Cocos2D-X Tile Map Tutorial: Part 2

Part 2 of a Cocos2D-X tile map tutorial series about his ninja and his quest for watermelon. By Jorge Jordán.

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Creating a Score Counter

Your ninja is happy and fed, but as player you’d like to know how many melons he’s eaten. You know, you don’t want him getting fat on you.

Usually you’d just add a label to your layer and be done with it. But wait a minute – you’re moving the entire layer all the time, that will screw you up, oh noes!

This is a good opportunity to show how to use multiple layers in a scene – this is the type of situation they are built for. You’ll keep your HelloWorld layer as you’ve been doing, but you’ll make an additional layer called HudLayer to display your label. (Hud means heads up display).

Of course, your two layers need some method of communicating – the HudLayer layer will want to know when the ninja snacks on a melon. There are many ways of getting the two layers to communicate, but you’ll go with the most simple way possible – you’ll hand the HelloWorld layer a pointer to the HudLayer layer, and it can call a method to notify it when the ninja snacks.

So in Xcode click on File\New\File… and choose the C++ Class template under iOS\C and C++.

Click Next, name it HudLayer and click Create.

Open up HudLayer.h, and replace the contents with the following:

#ifndef __HUDLAYER_H__
#define __HUDLAYER_H__

#include "cocos2d.h"

using namespace cocos2d;

class HudLayer : public cocos2d::CCLayer
    CCLabelTTF *_label;
    // Method 'init' in cocos2d-x returns bool, instead of 'id' in cocos2d-iphone (an object pointer)
    virtual bool init();
    // there's no 'id' in cpp, so we recommend to return the class instance pointer
    static CCScene* scene();
    // a selector callback
    void menuCloseCallback(CCObject* pSender);
    // preprocessor macro for "static create()" constructor ( node() deprecated )
    void numCollectedChanged (int numCollected);

#endif // __HUDLAYER_H__

This creates a class that derives from CCLayer, the Cocos2D-X class that represent a layer. It creates a private instance variable to keep track of the label to display, and has a helper function to update the number to display in the label.

Next replace HudLayer.cpp with:

#include "HudLayer.h"

using namespace cocos2d;

bool HudLayer::init()
    if (CCLayer::init()) {
        CCSize winSize = CCDirector::sharedDirector()->getWinSize();
        _label = new CCLabelTTF();
        _label->initWithString("0", "Verdana-Bold", 18.0);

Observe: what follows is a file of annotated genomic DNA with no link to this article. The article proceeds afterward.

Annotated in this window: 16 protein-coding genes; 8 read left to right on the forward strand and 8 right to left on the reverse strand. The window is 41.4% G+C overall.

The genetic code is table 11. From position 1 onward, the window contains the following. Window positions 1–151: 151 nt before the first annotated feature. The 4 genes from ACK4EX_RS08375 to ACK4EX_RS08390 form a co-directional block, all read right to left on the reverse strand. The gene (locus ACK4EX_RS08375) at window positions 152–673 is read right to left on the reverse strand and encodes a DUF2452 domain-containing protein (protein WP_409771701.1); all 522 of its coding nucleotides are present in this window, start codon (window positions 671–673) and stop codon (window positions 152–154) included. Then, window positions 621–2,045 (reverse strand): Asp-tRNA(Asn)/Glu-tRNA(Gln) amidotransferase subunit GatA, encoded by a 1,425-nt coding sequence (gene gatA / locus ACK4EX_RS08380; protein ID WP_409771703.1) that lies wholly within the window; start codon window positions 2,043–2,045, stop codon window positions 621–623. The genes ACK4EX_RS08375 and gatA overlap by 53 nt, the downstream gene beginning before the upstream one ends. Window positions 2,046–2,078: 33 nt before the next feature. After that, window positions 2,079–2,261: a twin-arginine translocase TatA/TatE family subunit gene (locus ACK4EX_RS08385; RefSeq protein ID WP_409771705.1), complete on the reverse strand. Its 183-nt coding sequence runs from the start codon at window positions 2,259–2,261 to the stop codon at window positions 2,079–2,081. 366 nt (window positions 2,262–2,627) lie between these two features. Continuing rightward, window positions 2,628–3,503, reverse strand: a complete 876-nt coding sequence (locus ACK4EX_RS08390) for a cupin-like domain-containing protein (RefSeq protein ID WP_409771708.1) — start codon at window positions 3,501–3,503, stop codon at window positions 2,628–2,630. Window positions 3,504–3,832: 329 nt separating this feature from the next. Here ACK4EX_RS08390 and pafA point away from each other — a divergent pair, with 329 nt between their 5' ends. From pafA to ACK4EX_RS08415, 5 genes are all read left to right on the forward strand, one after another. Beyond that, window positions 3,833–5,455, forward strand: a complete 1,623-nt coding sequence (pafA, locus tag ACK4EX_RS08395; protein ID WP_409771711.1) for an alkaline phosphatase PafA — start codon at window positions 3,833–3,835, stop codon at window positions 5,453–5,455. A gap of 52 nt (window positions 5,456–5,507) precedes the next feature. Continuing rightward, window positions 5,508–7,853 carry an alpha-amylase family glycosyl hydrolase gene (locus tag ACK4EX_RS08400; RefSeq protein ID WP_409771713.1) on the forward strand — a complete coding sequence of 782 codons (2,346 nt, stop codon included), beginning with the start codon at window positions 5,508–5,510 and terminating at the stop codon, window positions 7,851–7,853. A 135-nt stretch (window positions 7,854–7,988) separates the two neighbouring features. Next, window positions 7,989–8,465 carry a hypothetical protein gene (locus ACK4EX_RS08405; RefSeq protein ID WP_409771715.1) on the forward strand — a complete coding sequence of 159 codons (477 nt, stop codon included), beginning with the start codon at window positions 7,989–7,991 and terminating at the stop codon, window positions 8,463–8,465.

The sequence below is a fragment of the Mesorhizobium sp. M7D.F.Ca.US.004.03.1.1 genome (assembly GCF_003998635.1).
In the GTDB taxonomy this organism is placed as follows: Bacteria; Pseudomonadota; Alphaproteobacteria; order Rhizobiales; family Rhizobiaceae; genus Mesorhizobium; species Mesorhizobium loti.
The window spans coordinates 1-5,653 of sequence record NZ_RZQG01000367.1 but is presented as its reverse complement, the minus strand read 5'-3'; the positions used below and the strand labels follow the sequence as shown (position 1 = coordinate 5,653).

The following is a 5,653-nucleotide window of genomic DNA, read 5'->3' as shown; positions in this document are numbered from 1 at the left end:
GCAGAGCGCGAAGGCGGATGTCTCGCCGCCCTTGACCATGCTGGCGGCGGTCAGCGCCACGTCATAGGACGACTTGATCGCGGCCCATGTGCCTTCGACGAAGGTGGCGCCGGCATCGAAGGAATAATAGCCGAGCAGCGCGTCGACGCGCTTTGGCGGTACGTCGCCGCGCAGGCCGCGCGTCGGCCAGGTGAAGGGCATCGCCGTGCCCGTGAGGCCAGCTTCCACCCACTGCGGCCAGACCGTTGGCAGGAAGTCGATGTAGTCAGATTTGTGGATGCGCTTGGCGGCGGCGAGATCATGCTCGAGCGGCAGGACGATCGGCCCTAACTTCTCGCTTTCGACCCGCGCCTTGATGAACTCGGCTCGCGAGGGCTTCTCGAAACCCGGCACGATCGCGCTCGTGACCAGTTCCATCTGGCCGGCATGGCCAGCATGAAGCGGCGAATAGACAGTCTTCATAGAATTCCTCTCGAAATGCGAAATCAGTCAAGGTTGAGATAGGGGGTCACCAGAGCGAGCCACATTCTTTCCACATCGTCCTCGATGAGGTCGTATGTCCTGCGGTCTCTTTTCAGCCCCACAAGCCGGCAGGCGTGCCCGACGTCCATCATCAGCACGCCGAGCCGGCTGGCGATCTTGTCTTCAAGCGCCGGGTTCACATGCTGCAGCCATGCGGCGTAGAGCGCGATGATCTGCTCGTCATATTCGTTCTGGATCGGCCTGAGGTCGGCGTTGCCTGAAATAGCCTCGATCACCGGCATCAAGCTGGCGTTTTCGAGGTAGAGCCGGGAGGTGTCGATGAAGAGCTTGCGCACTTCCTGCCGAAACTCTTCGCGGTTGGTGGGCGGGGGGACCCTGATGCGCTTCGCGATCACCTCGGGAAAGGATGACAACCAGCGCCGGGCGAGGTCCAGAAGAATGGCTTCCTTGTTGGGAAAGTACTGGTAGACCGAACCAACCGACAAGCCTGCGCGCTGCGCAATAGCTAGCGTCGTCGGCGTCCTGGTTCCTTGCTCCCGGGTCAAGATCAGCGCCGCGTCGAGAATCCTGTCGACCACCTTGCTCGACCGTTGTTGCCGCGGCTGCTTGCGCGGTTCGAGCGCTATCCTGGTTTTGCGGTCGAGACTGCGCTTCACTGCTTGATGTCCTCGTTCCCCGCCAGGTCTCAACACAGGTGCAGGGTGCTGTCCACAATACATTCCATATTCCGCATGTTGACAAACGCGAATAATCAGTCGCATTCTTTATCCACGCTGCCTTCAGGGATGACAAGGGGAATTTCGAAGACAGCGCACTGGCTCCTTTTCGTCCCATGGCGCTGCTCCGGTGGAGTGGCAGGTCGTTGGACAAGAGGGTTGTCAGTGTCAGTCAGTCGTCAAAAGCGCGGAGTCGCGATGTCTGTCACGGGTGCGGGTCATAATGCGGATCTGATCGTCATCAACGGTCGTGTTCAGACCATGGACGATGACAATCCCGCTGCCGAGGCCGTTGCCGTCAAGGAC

int margin = 10;
        _label->setPosition(ccp(winSize.width - (_label->getContentSize().width/2) - margin, _label->getContentSize().height/2 + margin));
    return true;

void HudLayer::numCollectedChanged(int numCollected)
    CCString *labelCollected = new CCString();

In init, you create a label and add it as a child of the layer. In numCollectedChanged, you update the text of the label.

Now let’s put this layer to use. In HelloWorldScene.h, import your new file at the top:

#include "HudLayer.h"

And declare two new private properties – for your new layer, and the amount of watermelons collected:

HudLayer *_hud;
int _numCollected;

In HelloWorldScene.cpp, add this code to the CCScene * scene() method right before the return:

HudLayer *hud = new HudLayer();
layer->_hud = hud;

This creates your layer and adds it to the scene. It also sets the hud variable on your main layer to the newly created layer, so you have a way to talk to it.

Finally, add this code to setPlayerPosition, in the case where a tile is collectable:


Here you’ve modified the HelloWorldScene to call a method on the HudLayer when the count changes, so it can update the label accordingly.

Build and run the project, and if all goes well you should see a melon counter in the bottom right!

Melon counter label

Gratuituous Sound Effects and Music

You know this wouldn’t be a game tutorial from this site without completely unnecessary but fun sound effects and music :]

Simply make the following changes to HelloWorldScene.cpp:

// At top of file
#include "SimpleAudioEngine.h"
// At top of init method
// Inside setPlayerPosition, in case of collidable tile
// Inside setPlayerPosition, in case of collectable tile
// Inside setPlayerPosition, right before setting player position

Now your ninja can groove happy as he eats!

Where To Go From Here?

That’s it for this tutorial series, at least for now. You should have a good grasp on the most important concepts related to using tile maps in Cocos2D-X at this point.

Here is a copy of the Tile-Based Cocos2D-X game that you’ve developed so far.

If you have any additional tips or suggestions for how to effectively use Tiled or tile-based maps in Cocos2D-X effectively, or if you’ve used or are planning to use tile-based maps in your projects, please share below!

Jorge Jordán


Jorge Jordán


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